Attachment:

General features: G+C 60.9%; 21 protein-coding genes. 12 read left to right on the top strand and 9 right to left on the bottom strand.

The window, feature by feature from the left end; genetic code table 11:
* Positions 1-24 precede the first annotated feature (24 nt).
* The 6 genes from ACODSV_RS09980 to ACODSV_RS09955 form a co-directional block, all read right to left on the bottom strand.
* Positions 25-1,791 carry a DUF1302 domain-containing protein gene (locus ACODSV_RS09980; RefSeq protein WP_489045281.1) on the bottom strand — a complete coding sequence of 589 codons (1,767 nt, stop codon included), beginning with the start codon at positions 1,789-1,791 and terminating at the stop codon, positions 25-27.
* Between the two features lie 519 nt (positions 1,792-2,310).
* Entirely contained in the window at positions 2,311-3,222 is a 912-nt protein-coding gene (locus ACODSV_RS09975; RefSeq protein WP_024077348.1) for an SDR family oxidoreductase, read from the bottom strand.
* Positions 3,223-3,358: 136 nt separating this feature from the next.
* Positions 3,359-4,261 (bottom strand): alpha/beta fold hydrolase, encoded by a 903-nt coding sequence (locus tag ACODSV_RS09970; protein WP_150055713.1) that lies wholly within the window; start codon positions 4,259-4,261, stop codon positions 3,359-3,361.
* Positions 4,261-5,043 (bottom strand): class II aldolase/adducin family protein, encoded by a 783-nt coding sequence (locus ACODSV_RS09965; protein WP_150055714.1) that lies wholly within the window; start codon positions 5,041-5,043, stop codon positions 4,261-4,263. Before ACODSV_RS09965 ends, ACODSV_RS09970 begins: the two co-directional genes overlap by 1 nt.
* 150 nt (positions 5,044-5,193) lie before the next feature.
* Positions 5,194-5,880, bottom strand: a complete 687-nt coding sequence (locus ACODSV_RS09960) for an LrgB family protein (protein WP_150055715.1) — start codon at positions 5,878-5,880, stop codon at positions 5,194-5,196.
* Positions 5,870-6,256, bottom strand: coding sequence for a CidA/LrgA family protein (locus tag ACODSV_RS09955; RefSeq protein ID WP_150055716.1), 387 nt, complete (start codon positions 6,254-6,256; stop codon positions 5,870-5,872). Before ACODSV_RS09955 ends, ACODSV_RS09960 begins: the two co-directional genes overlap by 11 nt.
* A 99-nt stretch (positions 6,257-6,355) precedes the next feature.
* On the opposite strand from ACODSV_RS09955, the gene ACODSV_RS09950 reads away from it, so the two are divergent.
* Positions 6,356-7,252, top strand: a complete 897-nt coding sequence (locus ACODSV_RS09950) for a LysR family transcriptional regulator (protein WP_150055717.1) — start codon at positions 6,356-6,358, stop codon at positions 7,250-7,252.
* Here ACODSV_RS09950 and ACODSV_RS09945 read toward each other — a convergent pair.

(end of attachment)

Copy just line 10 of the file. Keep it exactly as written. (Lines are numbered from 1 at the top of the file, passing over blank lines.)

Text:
* Positions 4,261-5,043 (bottom strand): class II aldolase/adducin family protein, encoded by a 783-nt coding sequence (locus ACODSV_RS09965; protein WP_150055714.1) that lies wholly within the window; start codon positions 5,041-5,043, stop codon positions 4,261-4,263. Before ACODSV_RS09965 ends, ACODSV_RS09970 begins: the two co-directional genes overlap by 1 nt.